This week Netflix's announcement of pricing changes has created a stir in the industry. Netflix issued a seemingly reasonable explanation for the increase. That is what PR is for. However, one has to look at this move in the context of a simultaneously complicated playing field and dynamic industry environment within which Netflix is trying to both survive and shape the future.
You'd think that viral video fever would have run its course by now. But judging by the number of marketers who continue to ask their agencies to take their brand messaging and turn it into the next Evian "Roller Babies" or Dove "Evolution," it's clear the epidemic rages on. Please, people, take two aspirin and call me in the morning. I'll cite you the latest statistics on just how many of those online videos designed to go viral actually do. And then I'll let you in on some good news.
I've been reading a lot about how the digital video marketplace is (or is not) a component of the TV upfront. The truth is, while the digital video marketplace shouldn't be part of the TV upfront, there is absolutely a need and a role for digital video publishers and networks.
This past weekend I was visiting my folks on Cape Cod. While I was watching Comcast, an interactive commercial popped up, prompting me to click the remote for a free sample of shampoo. For all the discussions in the trade publications that ruminate over whether or not people will "click," I found the real-world experience so simple it was hard NOT to click.<
While most new media startups have seen valuations spike, video content remain under-valued, providing investors with a considerable safety net and compelling risk-reward ratio. But content owners are by and large not optimizing (let alone maximizing) their inventories.
I've recently been participating in a number of thought-provoking conversations on the future of digital video advertising. It's certainly a hot topic, and for good reason: eMarketer predicts that U.S. video ad spending online will reach $5.5 billion in 2014, up from $1.5 billion in 2010. But we're not there yet. With so much money on the line, a lot needs to happen before digital video can fulfill its potential and grow to the point where it's competing with the likes of TV and even digital display advertising for ad dollars. Everyone's placing their bets on what the future …
Stats abound; video's growth in e-commerce is undeniable. According to eMarketer's "Video for Ecommerce" report, 73% of US retailers featured video on product pages during Q4 2010, up from 55% during the same quarter in 2009. Last month, SundaySky shared in its Q1 2011 "State of Video in E-Commerce" report that the number of retailers who surpassed 1,000 videos on their websites increased by 10% from Q4 2010 to Q1 2011. Yet despite the traction, major hurdles face the growth of video in this unfolding segment. Among them: lack of leadership or willingness to find and exploit a defining video …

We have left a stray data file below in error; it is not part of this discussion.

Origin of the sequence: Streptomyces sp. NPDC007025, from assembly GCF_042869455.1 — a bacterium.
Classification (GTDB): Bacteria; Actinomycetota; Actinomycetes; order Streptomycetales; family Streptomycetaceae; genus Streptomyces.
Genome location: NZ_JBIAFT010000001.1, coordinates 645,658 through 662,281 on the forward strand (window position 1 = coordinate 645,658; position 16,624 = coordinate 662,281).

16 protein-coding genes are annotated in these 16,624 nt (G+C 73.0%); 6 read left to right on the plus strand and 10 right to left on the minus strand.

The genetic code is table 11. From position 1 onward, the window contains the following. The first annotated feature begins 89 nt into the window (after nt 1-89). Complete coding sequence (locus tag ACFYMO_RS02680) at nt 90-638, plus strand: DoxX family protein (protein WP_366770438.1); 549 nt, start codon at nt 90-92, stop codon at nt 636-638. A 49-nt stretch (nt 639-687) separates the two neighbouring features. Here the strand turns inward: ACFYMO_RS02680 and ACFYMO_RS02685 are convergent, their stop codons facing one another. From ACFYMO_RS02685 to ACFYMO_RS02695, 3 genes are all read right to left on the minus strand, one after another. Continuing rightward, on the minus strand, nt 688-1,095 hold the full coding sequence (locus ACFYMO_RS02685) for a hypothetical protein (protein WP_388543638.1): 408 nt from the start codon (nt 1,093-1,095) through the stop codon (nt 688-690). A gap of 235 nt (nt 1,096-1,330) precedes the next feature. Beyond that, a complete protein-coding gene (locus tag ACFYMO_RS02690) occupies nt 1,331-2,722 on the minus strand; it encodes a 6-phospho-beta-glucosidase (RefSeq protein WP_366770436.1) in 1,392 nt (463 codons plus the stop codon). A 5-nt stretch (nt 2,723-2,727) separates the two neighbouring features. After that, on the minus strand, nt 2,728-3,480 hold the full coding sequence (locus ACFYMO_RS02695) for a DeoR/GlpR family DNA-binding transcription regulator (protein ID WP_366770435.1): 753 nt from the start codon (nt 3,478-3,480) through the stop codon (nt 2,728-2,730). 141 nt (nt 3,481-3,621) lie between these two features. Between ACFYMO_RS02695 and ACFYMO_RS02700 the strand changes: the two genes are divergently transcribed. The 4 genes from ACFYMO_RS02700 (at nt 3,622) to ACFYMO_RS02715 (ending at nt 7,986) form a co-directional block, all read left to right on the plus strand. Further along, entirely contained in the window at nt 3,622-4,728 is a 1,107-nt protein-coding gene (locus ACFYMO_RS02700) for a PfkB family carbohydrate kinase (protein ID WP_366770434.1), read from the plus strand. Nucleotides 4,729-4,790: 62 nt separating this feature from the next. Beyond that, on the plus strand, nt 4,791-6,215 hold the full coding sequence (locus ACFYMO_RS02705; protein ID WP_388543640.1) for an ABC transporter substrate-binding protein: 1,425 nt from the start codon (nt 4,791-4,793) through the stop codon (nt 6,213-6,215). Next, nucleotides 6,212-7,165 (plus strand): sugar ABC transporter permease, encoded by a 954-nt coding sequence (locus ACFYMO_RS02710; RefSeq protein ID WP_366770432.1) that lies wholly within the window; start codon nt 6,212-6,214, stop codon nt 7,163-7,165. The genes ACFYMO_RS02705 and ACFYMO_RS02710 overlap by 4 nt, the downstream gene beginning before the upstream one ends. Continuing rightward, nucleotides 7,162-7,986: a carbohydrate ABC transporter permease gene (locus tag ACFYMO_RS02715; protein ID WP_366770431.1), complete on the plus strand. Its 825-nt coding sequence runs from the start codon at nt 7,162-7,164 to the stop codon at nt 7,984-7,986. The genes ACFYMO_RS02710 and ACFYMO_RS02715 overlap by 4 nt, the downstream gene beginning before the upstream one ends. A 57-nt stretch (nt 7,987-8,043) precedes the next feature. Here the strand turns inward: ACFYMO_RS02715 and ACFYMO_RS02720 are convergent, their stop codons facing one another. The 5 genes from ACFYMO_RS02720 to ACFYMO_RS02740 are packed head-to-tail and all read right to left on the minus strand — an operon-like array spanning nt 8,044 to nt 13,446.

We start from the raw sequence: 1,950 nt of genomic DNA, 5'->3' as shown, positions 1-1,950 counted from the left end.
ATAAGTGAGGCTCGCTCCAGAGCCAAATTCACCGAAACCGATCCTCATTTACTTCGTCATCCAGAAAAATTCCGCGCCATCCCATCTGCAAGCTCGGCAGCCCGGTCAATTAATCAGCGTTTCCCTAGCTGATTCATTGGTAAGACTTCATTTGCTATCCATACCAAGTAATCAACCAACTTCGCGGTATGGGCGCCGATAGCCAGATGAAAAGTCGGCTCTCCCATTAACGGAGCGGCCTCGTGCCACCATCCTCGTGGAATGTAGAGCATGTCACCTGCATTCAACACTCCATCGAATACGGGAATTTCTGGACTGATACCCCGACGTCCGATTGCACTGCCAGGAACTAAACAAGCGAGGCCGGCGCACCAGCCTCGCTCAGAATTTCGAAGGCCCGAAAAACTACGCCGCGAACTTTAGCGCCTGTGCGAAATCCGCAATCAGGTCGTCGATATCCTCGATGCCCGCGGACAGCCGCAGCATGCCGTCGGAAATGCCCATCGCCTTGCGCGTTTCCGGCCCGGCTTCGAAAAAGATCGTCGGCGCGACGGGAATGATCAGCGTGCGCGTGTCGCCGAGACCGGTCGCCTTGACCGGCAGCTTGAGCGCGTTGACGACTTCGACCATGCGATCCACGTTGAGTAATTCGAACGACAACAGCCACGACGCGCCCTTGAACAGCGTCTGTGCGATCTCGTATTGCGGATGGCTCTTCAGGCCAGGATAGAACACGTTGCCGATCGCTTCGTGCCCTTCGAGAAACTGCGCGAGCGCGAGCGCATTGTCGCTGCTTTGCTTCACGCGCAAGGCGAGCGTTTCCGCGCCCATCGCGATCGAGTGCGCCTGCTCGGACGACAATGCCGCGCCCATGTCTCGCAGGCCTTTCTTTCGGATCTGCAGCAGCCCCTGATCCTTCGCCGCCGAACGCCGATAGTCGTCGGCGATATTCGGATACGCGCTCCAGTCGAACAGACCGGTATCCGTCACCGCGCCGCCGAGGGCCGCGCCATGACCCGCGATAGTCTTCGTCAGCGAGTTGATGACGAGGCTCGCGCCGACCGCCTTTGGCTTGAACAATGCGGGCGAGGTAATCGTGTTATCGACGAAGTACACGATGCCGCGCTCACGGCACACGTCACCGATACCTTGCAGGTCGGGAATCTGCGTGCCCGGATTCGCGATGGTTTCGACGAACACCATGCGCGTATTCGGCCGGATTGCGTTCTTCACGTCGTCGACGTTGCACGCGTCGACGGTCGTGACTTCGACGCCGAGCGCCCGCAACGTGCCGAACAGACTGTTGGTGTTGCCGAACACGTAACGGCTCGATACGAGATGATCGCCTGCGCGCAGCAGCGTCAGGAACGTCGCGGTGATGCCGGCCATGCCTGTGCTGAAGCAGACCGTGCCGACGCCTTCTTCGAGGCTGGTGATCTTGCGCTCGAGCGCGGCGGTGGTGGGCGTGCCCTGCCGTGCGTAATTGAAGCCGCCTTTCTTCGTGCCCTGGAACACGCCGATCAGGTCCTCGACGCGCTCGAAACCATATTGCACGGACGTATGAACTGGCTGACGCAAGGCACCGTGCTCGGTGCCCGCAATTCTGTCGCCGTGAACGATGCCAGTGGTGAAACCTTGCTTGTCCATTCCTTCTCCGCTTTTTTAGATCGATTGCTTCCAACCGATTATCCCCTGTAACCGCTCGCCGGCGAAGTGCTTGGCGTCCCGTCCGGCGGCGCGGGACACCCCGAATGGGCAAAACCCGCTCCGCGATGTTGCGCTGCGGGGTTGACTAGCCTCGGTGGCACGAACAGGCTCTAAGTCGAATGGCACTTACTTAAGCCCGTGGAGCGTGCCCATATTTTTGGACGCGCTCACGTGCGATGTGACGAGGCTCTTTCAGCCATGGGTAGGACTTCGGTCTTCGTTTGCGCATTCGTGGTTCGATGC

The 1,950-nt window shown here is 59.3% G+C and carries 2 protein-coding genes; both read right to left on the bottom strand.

There's a great tradition in the city of Boston, where soon-to-be-brides battle each other for the wedding dress of their dreams at Filene's Basement's annual Running of the Brides. With more than 3,000 gowns available at a fraction of the cost, there are many engaged woman who clamor to take advantage of the tradition.The challenge is that while there are thousands of dresses, they're not all desirable, the right fit, within the shopper's price range, or worth being trampled over. Video ad exchanges are similar in this regard.
In a world where there are an incredible number of potential content opportunities, marketers have limited means to actually discover and evaluate them. In fact, among the content industry, it's all the rage to name your favorite "over-looked" Web series that a brand should be sponsoring. So why aren't we seeing more marketers make the smart move into original Web series? What's holding them back?
First, a confession. I am not an insider. As a journalist who covers media, my job is to remain as objective as possible. So please consider this and any future "insider" columns I may write in that context, because it is my job to be a little on the outside looking in. So let me tell you a few things I've observed since I began covering the video industry 30-odd years ago. Well, for one thing, we didn't call it the video industry back then, and I think a lot of the trouble we have defining this industry is the …